Thousands of people yesterday celebrated in South Sudan’s capital Juba following the signing of the ‘conclusive’ agreement in Sudan’s capital Khartoum to end the brutal five year war between forces backed by President Salva Kiir and his Vice President Riek Macha.
The BBC reported that hundreds of thousands of people danced in the streets of Juba, and over 10,000 welcomed President Kiir at the Airport from Sudan.
But even as they danced, many ordinary South Sudanese people as well as their well-wishers expressed fear that the deal may be soiled by opportunism and desire to exact revenge, which will take the country back into war.
The two rival parties signed an agreement on Peace, security and governance. The signing ceremony took place in colourful ceremony at Friendship Hall in Sudan’s capital Khartoum which was witnessed by many regional leaders including the host President Al Bashir, Uganda’s Yoweri Museveni and Kenya’s Uhuru Kenyatta.
While speaking at the historic ceremony, Museveni urged the two parties to respect the deal and not use it as an advantage to prepare for a new war.
He said: “As a guarantor to the agreement, it is my hope that this is the last pact we are signing and that the respective parties are serious and they don’t use the ceasefire as a tactical instrument of preparing for war.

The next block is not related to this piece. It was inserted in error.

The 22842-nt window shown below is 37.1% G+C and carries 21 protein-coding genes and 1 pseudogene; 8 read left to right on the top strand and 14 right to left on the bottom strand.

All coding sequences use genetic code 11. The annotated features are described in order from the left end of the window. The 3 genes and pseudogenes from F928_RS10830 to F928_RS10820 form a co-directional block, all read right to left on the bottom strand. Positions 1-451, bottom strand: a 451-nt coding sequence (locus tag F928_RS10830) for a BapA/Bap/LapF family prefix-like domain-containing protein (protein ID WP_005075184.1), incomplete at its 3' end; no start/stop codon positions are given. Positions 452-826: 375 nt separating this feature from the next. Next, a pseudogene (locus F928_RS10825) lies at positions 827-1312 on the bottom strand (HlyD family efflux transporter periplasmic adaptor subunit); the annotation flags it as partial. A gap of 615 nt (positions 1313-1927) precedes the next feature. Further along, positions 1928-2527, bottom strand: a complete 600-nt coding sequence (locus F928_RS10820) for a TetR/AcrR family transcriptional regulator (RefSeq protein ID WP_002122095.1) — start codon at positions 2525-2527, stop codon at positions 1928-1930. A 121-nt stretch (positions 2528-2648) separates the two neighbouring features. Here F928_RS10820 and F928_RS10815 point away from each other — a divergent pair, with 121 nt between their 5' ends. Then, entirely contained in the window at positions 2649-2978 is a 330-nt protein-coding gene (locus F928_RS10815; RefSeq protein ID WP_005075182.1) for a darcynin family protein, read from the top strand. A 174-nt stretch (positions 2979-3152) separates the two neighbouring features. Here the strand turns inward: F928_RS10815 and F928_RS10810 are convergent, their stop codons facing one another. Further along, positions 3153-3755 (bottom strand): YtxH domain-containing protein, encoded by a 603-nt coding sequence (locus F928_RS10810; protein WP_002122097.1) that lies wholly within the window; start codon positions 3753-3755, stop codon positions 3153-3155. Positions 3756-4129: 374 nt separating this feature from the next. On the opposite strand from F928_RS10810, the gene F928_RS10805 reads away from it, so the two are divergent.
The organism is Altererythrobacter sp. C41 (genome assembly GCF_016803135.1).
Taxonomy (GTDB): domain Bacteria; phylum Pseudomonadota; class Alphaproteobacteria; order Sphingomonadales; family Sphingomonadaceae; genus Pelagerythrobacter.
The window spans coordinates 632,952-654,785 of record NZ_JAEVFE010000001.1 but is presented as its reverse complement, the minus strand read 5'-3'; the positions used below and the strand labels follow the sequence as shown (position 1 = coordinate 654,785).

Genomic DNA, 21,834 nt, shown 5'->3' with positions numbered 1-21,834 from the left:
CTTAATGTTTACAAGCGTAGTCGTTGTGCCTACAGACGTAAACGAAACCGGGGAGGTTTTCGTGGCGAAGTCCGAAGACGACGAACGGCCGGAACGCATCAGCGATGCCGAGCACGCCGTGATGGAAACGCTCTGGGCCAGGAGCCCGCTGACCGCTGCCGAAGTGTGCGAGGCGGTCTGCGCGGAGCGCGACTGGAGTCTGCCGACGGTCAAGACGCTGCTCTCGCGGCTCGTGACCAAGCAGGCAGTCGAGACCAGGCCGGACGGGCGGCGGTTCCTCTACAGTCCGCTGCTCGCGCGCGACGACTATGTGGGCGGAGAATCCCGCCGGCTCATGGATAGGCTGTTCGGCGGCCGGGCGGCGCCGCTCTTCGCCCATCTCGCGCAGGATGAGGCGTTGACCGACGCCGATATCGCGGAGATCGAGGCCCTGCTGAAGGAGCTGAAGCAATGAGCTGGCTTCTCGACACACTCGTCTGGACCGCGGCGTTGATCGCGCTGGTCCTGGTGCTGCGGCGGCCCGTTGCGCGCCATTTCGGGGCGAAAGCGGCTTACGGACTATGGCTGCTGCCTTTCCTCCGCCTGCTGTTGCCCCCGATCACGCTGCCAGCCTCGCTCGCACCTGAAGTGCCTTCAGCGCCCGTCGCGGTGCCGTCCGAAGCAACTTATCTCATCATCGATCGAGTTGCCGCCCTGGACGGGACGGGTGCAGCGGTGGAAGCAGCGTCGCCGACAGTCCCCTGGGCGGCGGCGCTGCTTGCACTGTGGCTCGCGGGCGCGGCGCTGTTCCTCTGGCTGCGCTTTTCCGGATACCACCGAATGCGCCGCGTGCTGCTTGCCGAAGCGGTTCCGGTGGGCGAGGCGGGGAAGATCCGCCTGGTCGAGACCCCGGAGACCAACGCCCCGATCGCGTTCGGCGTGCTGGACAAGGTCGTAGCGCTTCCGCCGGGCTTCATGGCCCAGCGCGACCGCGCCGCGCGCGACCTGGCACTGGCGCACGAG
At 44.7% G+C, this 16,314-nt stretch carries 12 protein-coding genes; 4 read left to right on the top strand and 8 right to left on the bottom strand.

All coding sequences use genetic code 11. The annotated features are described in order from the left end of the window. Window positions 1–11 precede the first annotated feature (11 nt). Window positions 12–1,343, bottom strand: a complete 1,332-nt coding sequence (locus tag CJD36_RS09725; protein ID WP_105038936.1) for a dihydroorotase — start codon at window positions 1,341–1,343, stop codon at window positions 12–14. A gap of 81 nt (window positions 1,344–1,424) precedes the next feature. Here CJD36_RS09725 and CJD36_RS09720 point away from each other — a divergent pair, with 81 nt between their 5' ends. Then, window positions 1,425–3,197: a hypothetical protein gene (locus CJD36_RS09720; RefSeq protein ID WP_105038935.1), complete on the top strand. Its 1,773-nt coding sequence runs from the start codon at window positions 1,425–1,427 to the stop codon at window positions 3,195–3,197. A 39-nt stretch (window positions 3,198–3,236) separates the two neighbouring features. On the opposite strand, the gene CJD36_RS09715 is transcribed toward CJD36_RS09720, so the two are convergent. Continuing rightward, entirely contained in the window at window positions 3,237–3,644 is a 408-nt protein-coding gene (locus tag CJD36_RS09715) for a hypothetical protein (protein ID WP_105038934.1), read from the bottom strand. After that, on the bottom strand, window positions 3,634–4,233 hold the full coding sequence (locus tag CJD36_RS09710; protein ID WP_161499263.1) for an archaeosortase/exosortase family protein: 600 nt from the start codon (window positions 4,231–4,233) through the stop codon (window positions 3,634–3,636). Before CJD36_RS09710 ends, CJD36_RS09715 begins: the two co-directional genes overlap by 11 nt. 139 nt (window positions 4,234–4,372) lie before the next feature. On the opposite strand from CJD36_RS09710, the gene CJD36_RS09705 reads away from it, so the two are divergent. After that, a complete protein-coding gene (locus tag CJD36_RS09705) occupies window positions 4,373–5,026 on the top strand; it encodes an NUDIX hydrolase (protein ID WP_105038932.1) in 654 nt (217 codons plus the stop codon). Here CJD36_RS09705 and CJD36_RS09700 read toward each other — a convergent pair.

“But even as we sign this agreement, we must reflect deeply on whether it was a just war. We are congratulating ourselves over many dead bodies in South Sudan over the last four years. This is not good. All the actors in this war must ask whether it was a just war.”
“We must also be mindful of political opportunism. Politics driven by opportunism has brought a lot of suffering to Africa and cost it development. In the last 58 years I have been watching the Africans here. There have been so many mistakes, so much suffering because of politics of opportunism.”
The other source of pessimism also stems from the fact that it is not the first time the two parties have attempted to sign a peace deal, only to violate it later.
In 2015, the two parties signed a peace agreement, which some experts have likened to the latest pact, but broke it shortly afterwards.
Besides the lack of political will from the two main rival factions, the 2015 ignored the contribution of regional governments in the negotiations. It was a fact that Museveni has described as a mistake.
Museveni said: “I am glad that the wrong peace-making architecture where some international players sought to blacklist and sideline South Sudan’s neighbours from this peace process, was stopped.”
“In such a war, the first victims are the South Sudanese and then the neighbours. But these groups had said Uganda and Sudan must not be anywhere close to the South Sudan issue. Well, finally someone thought we could come in and help.”
“Peace effort must be like the Christian Trinity, involving the three levels of internal players, regional players and the international players. You can’t forget the regional players.”
The five year war has not only left hundreds of thousands of people dead, it has displaced more than three million people, according to the UN refugee agency, which characterized the conflict as the worst human catastrophe in Africa since 1990s. Uganda has been the biggest host of more than one million refugees from the young country.
While Uganda has been a major victim of the fighting, the end of hostilities will likely bring good fortunes in increased trade between the two countries.